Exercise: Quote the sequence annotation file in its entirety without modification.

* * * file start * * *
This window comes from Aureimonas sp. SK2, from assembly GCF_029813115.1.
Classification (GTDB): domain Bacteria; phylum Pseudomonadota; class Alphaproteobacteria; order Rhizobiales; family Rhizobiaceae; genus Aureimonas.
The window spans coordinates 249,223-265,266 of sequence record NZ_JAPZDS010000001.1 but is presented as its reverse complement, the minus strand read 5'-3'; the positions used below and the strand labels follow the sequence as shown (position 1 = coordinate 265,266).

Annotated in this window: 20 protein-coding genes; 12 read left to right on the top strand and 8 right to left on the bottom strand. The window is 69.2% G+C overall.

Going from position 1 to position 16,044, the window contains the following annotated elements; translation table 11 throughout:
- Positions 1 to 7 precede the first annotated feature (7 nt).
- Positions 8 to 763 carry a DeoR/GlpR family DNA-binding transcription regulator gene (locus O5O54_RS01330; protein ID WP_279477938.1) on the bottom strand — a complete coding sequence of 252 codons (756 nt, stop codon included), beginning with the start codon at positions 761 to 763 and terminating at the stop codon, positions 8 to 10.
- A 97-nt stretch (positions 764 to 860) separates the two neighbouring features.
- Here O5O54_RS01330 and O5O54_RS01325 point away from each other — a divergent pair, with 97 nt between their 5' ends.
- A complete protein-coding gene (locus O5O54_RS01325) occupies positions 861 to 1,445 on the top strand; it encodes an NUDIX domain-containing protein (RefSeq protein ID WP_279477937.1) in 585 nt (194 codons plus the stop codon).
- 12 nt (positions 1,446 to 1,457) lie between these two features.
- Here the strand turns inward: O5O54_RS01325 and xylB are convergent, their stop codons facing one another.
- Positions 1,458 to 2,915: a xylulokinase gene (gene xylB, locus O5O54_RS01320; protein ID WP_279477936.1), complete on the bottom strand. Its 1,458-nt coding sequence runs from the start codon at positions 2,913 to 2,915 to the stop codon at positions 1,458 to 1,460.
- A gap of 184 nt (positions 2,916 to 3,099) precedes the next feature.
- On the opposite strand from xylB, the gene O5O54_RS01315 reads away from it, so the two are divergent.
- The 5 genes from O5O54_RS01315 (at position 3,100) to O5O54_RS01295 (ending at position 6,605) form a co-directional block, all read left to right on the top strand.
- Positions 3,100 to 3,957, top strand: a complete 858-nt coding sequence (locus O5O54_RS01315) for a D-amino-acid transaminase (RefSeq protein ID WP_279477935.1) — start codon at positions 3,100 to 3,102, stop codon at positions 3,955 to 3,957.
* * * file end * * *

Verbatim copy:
This window comes from Aureimonas sp. SK2, from assembly GCF_029813115.1.
Classification (GTDB): domain Bacteria; phylum Pseudomonadota; class Alphaproteobacteria; order Rhizobiales; family Rhizobiaceae; genus Aureimonas.
The window spans coordinates 249,223-265,266 of sequence record NZ_JAPZDS010000001.1 but is presented as its reverse complement, the minus strand read 5'-3'; the positions used below and the strand labels follow the sequence as shown (position 1 = coordinate 265,266).

Annotated in this window: 20 protein-coding genes; 12 read left to right on the top strand and 8 right to left on the bottom strand. The window is 69.2% G+C overall.

Going from position 1 to position 16,044, the window contains the following annotated elements; translation table 11 throughout:
- Positions 1 to 7 precede the first annotated feature (7 nt).
- Positions 8 to 763 carry a DeoR/GlpR family DNA-binding transcription regulator gene (locus O5O54_RS01330; protein ID WP_279477938.1) on the bottom strand — a complete coding sequence of 252 codons (756 nt, stop codon included), beginning with the start codon at positions 761 to 763 and terminating at the stop codon, positions 8 to 10.
- A 97-nt stretch (positions 764 to 860) separates the two neighbouring features.
- Here O5O54_RS01330 and O5O54_RS01325 point away from each other — a divergent pair, with 97 nt between their 5' ends.
- A complete protein-coding gene (locus O5O54_RS01325) occupies positions 861 to 1,445 on the top strand; it encodes an NUDIX domain-containing protein (RefSeq protein ID WP_279477937.1) in 585 nt (194 codons plus the stop codon).
- 12 nt (positions 1,446 to 1,457) lie between these two features.
- Here the strand turns inward: O5O54_RS01325 and xylB are convergent, their stop codons facing one another.
- Positions 1,458 to 2,915: a xylulokinase gene (gene xylB, locus O5O54_RS01320; protein ID WP_279477936.1), complete on the bottom strand. Its 1,458-nt coding sequence runs from the start codon at positions 2,913 to 2,915 to the stop codon at positions 1,458 to 1,460.
- A gap of 184 nt (positions 2,916 to 3,099) precedes the next feature.
- On the opposite strand from xylB, the gene O5O54_RS01315 reads away from it, so the two are divergent.
- The 5 genes from O5O54_RS01315 (at position 3,100) to O5O54_RS01295 (ending at position 6,605) form a co-directional block, all read left to right on the top strand.
- Positions 3,100 to 3,957, top strand: a complete 858-nt coding sequence (locus O5O54_RS01315) for a D-amino-acid transaminase (RefSeq protein ID WP_279477935.1) — start codon at positions 3,100 to 3,102, stop codon at positions 3,955 to 3,957.